Thundering Hoofs (1924)

  |  Western


Thundering Hoofs (1924) Poster

The border bandit Severn is after Estrada's money. He not only gets Estrada to promise his daughter to him in marriage but he also convinces him that Dave Marshall is the bandit. When Dave ... See full summary »


6.3/10
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5 September 2010 | Michael_Elliott
Decent Silent Western
Thundering Hoofs (1924)

** 1/2 (out of 4)

Decent Western has good guy Dave Marshall (Fred Thomson) framed by bad guy Luke Severn (William Lowery). The battle goes to Mexico where Marshall has fallen in love with a beautiful Senorita (Ann May) but her father is under the impression that he's a bad guy so he must clear his name and defeat the bad one as well. This plot detail sounds like hundreds of other "B" movies that the genre would release at one per week once the 1930s came along. It's somewhat hard not looking at this film as being unoriginal but I'm going to guess that the plot was somewhat fresher in 1924, although today it comes off terribly dated due to all the other films that have been released since. Overall I had a decent time with the movie, although much like those "B" Westerns of the 30s, you're not going to be missing a Holy Grail if you decide not to watch it. The most memorable sequence in the film is when a robbery goes wrong and the stagecoach carrying the woman goes off on its own and Marshall must ride up to it and jump onto the horses. This scene was featured in the Hollywood documentary as the stuntman was seriously injured and it's easy to see why as the accident footage is still in the film. You can still clearly see where he misjudged his jump and ended up going under the stagecoach. This action scene is without question the highlight of the film. Fred Thomson was one of the bigger names in the genre back in the day but this was my first time seeing him. It's hard to judge someone by just one film but I thought he was mildly entertaining and at least was able to carry himself in front of the camera. Lowery is pretty good as the bad guy who hates the horse Silver King. Yes, even this era of Westerns had the special horse. Silver King isn't any better or worse than the various other horses out there but he certainly takes a beating in a few scenes including the over-the-top ending where our bad guy throws him into a bull ring. In the end there's not enough to recommend this to general or casual fans but I think those interesting in the genre will probably find enough to keep them entertained.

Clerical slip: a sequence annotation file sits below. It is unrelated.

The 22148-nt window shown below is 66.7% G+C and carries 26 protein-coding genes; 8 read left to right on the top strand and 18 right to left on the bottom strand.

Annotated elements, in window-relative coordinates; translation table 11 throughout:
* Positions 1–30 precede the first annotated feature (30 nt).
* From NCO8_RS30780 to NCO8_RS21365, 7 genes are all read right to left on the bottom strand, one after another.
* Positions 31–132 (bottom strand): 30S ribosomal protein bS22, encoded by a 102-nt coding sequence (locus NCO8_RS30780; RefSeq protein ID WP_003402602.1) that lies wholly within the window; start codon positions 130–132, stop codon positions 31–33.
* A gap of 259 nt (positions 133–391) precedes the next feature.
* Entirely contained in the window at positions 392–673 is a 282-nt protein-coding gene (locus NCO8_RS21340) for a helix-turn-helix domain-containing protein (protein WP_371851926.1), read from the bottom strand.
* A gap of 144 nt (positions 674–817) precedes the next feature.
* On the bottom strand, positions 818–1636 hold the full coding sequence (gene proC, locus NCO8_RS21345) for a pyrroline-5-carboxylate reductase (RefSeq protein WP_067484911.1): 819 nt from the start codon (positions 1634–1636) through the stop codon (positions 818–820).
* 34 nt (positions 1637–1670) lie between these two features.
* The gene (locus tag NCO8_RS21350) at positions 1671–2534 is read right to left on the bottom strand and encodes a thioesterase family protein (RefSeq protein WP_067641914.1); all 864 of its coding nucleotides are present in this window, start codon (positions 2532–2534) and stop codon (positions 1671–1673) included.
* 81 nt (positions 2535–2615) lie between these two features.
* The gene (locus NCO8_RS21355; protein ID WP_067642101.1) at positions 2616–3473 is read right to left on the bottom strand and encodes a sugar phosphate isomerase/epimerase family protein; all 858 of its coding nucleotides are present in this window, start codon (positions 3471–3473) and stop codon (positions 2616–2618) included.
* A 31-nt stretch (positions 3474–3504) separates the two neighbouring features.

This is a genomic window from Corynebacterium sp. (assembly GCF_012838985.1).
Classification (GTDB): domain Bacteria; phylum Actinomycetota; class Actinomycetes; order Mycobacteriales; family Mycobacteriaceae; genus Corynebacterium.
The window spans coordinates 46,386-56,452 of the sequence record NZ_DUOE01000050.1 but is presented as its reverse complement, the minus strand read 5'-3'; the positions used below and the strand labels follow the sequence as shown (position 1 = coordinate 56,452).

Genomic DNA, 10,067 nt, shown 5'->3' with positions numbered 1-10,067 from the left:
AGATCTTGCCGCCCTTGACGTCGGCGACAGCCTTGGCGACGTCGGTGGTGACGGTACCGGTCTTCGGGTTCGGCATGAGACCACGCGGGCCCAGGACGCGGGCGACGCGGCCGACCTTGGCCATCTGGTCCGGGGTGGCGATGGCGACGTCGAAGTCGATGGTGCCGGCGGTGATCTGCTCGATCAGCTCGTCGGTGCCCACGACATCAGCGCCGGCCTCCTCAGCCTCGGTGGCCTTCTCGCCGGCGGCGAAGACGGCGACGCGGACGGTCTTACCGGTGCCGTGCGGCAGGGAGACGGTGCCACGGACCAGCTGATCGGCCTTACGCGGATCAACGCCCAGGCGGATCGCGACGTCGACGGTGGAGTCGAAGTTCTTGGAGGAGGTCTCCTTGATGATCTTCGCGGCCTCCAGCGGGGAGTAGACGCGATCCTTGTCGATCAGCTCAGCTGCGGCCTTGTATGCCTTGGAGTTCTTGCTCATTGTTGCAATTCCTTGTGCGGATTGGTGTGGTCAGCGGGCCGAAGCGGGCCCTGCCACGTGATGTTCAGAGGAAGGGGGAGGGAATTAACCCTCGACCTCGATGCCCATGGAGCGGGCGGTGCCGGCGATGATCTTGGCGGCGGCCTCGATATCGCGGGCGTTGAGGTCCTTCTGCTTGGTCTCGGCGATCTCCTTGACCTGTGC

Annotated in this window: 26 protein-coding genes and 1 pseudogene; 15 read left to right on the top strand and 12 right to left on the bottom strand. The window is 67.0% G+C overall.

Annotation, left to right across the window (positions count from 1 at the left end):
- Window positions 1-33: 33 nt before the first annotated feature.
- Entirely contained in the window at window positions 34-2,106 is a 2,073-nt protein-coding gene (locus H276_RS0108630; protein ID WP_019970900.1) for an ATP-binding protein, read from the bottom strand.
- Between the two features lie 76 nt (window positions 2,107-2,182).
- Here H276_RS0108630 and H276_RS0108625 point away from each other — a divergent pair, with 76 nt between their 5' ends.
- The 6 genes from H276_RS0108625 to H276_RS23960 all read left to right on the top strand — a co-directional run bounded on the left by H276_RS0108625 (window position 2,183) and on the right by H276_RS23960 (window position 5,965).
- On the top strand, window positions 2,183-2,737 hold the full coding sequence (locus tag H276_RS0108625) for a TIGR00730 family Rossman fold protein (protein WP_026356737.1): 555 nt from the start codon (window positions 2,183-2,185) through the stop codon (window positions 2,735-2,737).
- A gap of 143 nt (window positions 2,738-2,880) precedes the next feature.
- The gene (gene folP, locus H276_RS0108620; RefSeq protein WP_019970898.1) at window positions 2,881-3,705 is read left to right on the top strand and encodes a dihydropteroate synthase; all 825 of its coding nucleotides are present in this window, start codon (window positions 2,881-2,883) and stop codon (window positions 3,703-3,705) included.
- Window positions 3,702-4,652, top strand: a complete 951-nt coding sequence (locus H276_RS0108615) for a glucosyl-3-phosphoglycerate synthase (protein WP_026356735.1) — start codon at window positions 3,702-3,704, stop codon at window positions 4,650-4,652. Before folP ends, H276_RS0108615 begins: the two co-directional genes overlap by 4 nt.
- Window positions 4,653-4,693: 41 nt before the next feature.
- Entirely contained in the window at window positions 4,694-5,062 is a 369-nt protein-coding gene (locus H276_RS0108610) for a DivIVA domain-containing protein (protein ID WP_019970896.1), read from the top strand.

Critic Reviews


Details

Release Date:

26 October 1924

Country of Origin

USA

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